Later, having survived the “fun corner”, normal colour restored, she happily skips down the steps with snorkel and flippers to discover an underwater paradise after the catamaran is tied to a underwater anchor. But her boyfriend has turned deathly pale and after his awkward plunge into the swell, the deckhands recognise another weak swimmer and help him out of the water.

Snorkelling on Hawaiian coral reefs is renowned. But sadly we don’t hit the jackpot at this location, where only a handful of tropical fish and a few clumps of brain coral are viewed. I have to battle the rip current to reach the boat’s platform steps while a little green sea turtle a short distance away seems to also have its work cut out also swimming against the swell.

We sunbathe and listen to our perfect musical backdrop “What a Wonderful World” sipping chilled white wine, toasting our good fortune, chatting to strangers. Then there’s a sudden heave-ho and rush across the deck as a humpback whale is spotted in the distance. Smart phones and cameras are grabbed and a few lucky snappers manage to get a photo of the massive tail slap that drives a wall of water into the air, a sound that can be heard for miles.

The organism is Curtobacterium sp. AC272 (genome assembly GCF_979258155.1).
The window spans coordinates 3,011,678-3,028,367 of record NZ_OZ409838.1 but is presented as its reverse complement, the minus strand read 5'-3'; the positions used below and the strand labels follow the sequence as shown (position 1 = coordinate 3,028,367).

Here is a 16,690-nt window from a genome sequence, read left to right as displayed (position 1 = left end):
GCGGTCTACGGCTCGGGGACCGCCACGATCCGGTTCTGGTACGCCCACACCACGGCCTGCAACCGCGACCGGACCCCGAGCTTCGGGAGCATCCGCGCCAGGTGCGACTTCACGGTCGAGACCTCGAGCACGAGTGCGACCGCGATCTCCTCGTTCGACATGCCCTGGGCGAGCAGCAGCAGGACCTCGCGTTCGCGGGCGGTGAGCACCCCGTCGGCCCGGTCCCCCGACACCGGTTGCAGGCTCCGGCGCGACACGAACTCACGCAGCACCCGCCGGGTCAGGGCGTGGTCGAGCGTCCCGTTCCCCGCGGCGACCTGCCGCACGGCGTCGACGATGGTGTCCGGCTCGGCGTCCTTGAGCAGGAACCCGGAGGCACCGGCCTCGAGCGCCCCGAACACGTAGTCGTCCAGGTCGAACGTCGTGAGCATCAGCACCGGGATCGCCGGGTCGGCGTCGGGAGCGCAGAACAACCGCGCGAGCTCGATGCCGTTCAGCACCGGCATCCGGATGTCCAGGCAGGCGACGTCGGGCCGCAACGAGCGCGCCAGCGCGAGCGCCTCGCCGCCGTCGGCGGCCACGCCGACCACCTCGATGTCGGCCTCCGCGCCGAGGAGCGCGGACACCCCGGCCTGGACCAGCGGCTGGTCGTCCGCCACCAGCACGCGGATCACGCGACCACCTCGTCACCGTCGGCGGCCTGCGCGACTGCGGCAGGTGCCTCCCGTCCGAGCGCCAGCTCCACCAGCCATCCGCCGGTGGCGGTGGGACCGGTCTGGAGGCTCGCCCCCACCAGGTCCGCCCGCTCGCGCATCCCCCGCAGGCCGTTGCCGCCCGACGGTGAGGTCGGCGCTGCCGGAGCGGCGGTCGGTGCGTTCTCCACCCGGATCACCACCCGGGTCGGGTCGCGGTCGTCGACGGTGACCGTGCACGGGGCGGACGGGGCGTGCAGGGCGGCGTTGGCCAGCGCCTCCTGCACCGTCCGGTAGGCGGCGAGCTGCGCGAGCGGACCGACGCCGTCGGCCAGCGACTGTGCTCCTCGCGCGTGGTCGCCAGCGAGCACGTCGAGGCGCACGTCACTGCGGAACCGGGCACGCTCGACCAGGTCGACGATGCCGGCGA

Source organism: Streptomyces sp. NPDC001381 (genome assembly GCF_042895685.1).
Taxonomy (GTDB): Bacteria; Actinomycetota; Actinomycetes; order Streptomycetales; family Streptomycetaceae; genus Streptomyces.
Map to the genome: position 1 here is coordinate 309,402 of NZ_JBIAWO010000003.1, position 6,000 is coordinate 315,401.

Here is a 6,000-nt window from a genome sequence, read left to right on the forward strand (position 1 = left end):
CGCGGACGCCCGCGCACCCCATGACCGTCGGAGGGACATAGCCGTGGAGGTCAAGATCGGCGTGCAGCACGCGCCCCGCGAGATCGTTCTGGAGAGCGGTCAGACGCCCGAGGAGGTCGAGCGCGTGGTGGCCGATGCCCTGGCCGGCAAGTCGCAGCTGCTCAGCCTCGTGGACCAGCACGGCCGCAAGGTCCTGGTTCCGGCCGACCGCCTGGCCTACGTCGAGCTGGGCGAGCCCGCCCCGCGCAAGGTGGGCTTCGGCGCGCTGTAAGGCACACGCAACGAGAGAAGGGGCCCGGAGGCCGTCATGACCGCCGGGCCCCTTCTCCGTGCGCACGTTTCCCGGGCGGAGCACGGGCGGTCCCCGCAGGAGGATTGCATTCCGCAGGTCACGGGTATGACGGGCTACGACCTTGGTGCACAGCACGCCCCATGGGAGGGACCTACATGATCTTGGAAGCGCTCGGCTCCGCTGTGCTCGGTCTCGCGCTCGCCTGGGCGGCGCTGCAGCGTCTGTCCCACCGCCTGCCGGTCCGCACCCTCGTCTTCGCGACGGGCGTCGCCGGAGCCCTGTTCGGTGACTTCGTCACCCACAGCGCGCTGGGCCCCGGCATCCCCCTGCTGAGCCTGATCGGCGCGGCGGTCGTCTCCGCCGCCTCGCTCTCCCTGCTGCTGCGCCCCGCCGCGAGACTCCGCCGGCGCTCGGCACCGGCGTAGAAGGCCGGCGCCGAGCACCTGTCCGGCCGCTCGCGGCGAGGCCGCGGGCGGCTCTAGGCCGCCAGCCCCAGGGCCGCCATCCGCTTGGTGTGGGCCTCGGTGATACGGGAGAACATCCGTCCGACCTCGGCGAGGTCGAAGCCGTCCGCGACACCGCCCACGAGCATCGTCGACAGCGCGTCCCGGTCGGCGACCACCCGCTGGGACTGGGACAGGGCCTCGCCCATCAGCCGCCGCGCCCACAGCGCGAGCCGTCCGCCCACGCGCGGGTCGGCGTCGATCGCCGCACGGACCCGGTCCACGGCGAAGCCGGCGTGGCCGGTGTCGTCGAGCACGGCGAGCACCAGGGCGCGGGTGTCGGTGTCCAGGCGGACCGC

Every winter more than 10,000 humpbacks make their way from Alaska to mate, give birth and nurse their young in the warm waters of Hawaii before migrating back in late spring to Alaska’s food-rich waters where they feed and replenish their blubber in preparation for their next “vacation” south.

Based for a few nights at Hawaii’s most famous beach resort Waikiki on Oahu we enrol on a surfing crash course. Luckily it’s the calm side of the island with all the major pro surfing competitions happening up north where mountainous waves roll in from November until April.